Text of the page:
Bill Cookinham asks in what year in the 1980's the 12 inch pipeline was laid. The Project Team responds that it was done in different stages but pipelines went into Pelham in 1980-81. Debbie Waters comments that a letter was sent about a year ago by Tennessee Gas Pipeline to the Town to which the Conservation Committee responded in detail and asks if anyone has the letter. The Team answers that they have the letter but not with them at this meeting. A representative of the Team notes that the State filing will be made next week and the committee will receive a wetland permit application. Debbie Waters remarks that a former committee member and expert in the field had reviewed the matter and assisted in the drafting of the letter response. She would like that gone over point by point between the committee and the Team. Some discussion is had among the members of the committee and the Team as to when and how this can be accomplished and it is decided that the Team will be placed on next month’s agenda at which time they will address all the points in the committee’s letter.
The Team notes that they would like to coordinate all of this for the State applications and filings and that many discussions have been had to date with the Department of Environmental Services on minimizing the impact to the wetland areas. The Team notes that it is important for the committee to see State filings to assess their input against the questions raised in the committee’s response letter. To facilitate the next meeting, the Team will send a response by mail prior to the meeting noting clarifying the points to be discussed. The Team environmentalist notes that some documentation may already be held by Alicia Harshfield that would be helpful to the committee but they would like to be assured that the information was current. He suggests that the committee members may want to walk the pipeline area at some point in the future.
Debbie Waters remarks that it might be prudent to mark off a fair amount of time at the next meeting when Tennessee Gas Pipeline will return. The Team states that it will work around the committee’s schedule to accommodate them for discussions needed. Debbie Waters requests business cards from each of the Team members for the committee records. The Team representative left additional reports for committee members absent at this meeting.
Alicia Symonovit inquires if there are any questions from the public. Paul McLaughlin arrives late and informs the committee that he is familiar with Tennessee Gas Pipeline project and asks if committee has information on crossings. Debbie Waters tells Mr. McLaughlin that a comprehensive discussion will be had at the February 9th meeting.
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Tennessee Gas Pipeline continued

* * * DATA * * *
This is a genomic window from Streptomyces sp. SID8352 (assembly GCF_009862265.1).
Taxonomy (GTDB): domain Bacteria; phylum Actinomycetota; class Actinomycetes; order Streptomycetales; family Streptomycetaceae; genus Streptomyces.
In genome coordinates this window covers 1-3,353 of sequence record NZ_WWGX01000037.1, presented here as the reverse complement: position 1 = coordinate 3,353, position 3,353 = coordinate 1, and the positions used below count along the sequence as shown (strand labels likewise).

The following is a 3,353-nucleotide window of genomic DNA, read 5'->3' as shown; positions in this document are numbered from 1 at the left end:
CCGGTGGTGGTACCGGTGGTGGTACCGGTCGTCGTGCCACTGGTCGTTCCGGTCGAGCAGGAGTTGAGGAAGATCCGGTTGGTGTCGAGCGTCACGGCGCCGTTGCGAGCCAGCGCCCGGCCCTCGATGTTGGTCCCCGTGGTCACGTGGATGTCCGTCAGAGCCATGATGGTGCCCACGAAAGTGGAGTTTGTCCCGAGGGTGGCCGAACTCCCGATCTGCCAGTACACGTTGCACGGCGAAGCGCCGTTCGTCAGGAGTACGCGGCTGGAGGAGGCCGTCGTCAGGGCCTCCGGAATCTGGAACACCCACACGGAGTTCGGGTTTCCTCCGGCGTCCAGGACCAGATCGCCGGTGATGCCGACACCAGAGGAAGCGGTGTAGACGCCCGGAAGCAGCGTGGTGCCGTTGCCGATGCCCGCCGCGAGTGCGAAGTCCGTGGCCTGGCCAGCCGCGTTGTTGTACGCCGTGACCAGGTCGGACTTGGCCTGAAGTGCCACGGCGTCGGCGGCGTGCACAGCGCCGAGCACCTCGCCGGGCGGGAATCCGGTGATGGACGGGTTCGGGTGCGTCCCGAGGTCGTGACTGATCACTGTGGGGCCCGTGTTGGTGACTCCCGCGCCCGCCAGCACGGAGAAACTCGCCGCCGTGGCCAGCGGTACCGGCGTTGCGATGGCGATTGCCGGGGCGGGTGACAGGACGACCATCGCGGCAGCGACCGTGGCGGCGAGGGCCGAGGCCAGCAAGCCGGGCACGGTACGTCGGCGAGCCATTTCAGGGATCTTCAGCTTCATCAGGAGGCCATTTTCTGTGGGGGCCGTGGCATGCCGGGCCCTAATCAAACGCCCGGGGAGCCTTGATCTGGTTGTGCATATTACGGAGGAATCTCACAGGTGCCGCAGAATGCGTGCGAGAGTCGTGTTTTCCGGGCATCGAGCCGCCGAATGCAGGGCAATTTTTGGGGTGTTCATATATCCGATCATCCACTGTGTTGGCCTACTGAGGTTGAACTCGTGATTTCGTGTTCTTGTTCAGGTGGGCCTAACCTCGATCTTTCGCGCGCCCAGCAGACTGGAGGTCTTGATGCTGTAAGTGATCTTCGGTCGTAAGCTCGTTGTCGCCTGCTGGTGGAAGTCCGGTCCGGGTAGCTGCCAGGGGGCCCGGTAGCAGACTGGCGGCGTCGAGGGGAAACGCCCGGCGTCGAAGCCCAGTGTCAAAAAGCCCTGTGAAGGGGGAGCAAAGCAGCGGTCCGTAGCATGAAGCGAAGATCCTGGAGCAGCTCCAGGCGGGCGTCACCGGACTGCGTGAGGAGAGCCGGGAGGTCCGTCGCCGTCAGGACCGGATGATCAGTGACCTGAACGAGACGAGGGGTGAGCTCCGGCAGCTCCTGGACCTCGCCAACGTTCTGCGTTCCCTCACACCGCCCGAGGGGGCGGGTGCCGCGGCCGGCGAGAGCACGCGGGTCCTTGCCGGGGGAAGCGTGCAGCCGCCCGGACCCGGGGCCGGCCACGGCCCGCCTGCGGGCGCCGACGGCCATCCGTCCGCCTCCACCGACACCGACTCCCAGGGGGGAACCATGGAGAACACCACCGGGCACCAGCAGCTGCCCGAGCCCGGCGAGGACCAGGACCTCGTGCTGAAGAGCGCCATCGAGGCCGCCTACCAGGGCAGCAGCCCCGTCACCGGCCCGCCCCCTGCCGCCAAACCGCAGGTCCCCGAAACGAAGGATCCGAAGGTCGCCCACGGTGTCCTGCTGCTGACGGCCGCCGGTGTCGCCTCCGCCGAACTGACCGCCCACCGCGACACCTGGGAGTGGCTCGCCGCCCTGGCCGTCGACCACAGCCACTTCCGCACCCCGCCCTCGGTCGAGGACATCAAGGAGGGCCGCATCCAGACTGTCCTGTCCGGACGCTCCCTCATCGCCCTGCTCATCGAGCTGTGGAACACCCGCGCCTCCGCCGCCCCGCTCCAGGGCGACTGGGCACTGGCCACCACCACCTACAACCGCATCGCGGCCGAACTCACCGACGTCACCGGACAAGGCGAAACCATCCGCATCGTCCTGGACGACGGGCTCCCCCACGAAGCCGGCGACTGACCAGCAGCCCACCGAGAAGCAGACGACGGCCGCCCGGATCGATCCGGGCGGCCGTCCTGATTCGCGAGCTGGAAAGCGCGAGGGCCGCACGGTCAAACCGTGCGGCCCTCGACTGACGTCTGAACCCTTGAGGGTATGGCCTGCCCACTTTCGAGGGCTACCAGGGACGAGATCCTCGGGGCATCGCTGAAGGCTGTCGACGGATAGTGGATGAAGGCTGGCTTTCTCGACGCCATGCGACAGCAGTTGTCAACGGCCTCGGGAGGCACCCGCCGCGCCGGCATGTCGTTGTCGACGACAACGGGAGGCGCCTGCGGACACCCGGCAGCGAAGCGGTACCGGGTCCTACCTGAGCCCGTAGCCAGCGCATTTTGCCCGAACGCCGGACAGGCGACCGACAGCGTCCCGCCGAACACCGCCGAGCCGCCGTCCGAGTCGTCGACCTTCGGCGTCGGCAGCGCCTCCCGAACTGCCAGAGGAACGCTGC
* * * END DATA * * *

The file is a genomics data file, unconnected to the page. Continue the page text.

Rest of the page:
Alicia Symonovit asks the Team how the crossings will be done at Beaver Brook. The environmentalist on the Team explains that an equipment crossing has to be created by placing pipes in stream, gravel or other material, so equipment can go back and forth. He further explains that there are several methods for cutting trench and laying pipe such as a wet crossing. This is when construction crew cuts the stream while water is flowing and drops the pipe in but there can be potential sediment difficulties. If there is a lot of flow, they may have to flume and thread pipe underneath. Standard procedures will be used and these will be addressed in State filings, a copy of which can be shared with the committee. Another option is to dam and pump around to create a dry spot for laying of pipe.
Debbie Waters asks what stage Tennessee Gas Pipeline is at in Londonderry and whether the plant has been approved as yet. The Team presenter responds that the plant has received approval but there is a group called Londonderry Neighborhood Coalition (LNC) that has asked requested it go before the Supreme Court. LNC has asked that the Supreme Court view this matter in March and it will be determined if there is a case. The Team states that the power plant is not their project and if for any reason it is not built, then their project for new pipelines will not be necessary. AES has given Tennessee the critical in service date of October 1, 2001.
Alicia Symonovit asks if the easement is 50 feet only in some areas. The Team presenter states that it is 40 feet as a permanent easement but more area is needed to construct. She states again that the ownership reverts back to the homeowner. Tennessee Gas is only seeking temporary easement for this project. Paul McLaughlin states that when this matter came before the Planning Board, there were questions about the easements and asked if this had been addressed. The presenter stated that in the 1980's the easements were apparently not defined and that was being worked on now. Title searches are being done on the existing easements to see what parties need to be dealt with in terms of negotiating. Tennessee Gas will be negotiating with some individual property owners. The committee thanks the Team for their input and will continue discussion at the next meeting.
The Team environmentalist asks the committee if they had stated that the wetland area behind the school will not be designated as prime. The committee notes that this is uncertain as not all of the area was studied. Debbie Waters noted that there might be some appeal at the State to get some clarification since the criteria was very high, other than the hydric soil issue.
Map 13 and 14, Lot 4-137, Rivier Project